Keep It Civil
They’re adored by everyone from Adele to Taylor Swift, who recently collaborated with them on the Hunger Games theme tune. Ed Power catches up with the increasingly massive The Civil Wars.
Ed Power, 03 May 2012
They are still new enough to all of this to be starry-eyed about the Grammys, where they received awards for best folk album and best country duo, and got to share cocktail chatter with Rihanna and Paul McCartney. “We saw a lot of stars there with whom we had never brushed shoulders,” says Williams. “We had a few pinch-me moments. It was like, ‘Oh my god, there goes Paul McCartney…”
There’s an awkward moment when White, in a misguided attempt to ingratiate, starts blathering on about what a joy it is to be ‘in the UK’. As Hot Press cocks a quizzical eyebrow, Williams – who seems to have the better grasp of geo-politics – shuts her partner up and makes it clear that what he really meant to say is that they love Ireland and the country’s rich folk tradition.
They aren’t simply blowing smoke. At Burnett’s prompting, last year they shared a recording booth with The Chieftains, contributing a track to the trad warriors’ 50th anniversary LP. By way of thanks, the band’s Paddy Moloney took the pair on a tour of his favorite haunts in Wicklow while they were town for a Sugar Club date last autumn.
“It’s so gorgeous,” gushes Williams, in the traditional style of starry-eyed Americans confronted with random Irish ephemera. “The heather up in the hills… everything…”
“Everybody knew Paddy,” continues White. “He was a legend. Walking about town, all these people were coming up to say hi. He brought us to this tiny pub, then to his house. He treated us like family, and he’d only met us. We are such huge admirers. To have done what he did, to have collaborated with whoever he wanted – and still have a twinkle in his eye about music… it’s an example to us all.”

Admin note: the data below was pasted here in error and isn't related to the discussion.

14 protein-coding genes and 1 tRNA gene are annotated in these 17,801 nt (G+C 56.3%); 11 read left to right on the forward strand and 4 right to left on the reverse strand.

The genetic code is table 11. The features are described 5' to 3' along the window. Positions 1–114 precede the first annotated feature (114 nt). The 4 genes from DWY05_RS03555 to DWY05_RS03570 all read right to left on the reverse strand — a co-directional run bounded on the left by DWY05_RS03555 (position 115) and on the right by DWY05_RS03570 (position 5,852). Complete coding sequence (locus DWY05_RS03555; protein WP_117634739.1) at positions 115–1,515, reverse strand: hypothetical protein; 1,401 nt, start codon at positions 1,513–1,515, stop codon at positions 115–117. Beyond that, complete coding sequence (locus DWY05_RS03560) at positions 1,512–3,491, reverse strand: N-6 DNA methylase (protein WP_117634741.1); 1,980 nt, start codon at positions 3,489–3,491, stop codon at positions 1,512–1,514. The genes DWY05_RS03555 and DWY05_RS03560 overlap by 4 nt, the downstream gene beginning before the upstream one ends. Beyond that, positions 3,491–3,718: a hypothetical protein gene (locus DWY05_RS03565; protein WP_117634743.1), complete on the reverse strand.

The Civil Wars began when Williams and White got together at a musician think-in in Nashville. Both had been through the singer-songwriter mill and concluded they were better suited to working behind the scenes. He was a jobbing composer in Nashville; she got by penning songs for Disney’s TV wing. Neither was much inclined to go back on stage and bare their soul.
“We’d both had our involvement in big record deals and hadn’t enjoyed the process,” says John Paul. “We left that world, were burnt out – we knew that solo careers were something we didn’t want. Joy had had a record deal at 17. I’d done something similar. We were past it.”
The moment they sat down together and began writing, however, they sensed a connection. There was a long conversation as to whether they wished to put themselves through the major-label grinder again. Their conclusion was that what they had was too special to ignore. Within a few months they’d assembled the bones of what would become their debut LP, Barton Hollow.
Given the chemistry, it is no shock that they are often assumed to be a couple. In fact Williams is married to the Civil Wars’ tour manager (she is expecting their first child in the autumn) while Williams has a wife and four kids back in Muscle Shoals, Alabama.
“We weren’t totally surprised audiences think we’re in a relationship,” says Williams. “The dynamic is a male/female thing. We play off each other. We sing about broken hearts, about love and the lack thereof. Of course we also sing about addiction and real world events. So there’s more to it than you might think at an initial glance.
“People see how passionate we are and how involved and connected and they can misconstrue that,” says White. “It’s more a brother or sister thing. I liken it to the bands my dad loved – brother acts like The Everlys. What we do isn’t very scientific. It just feels right.”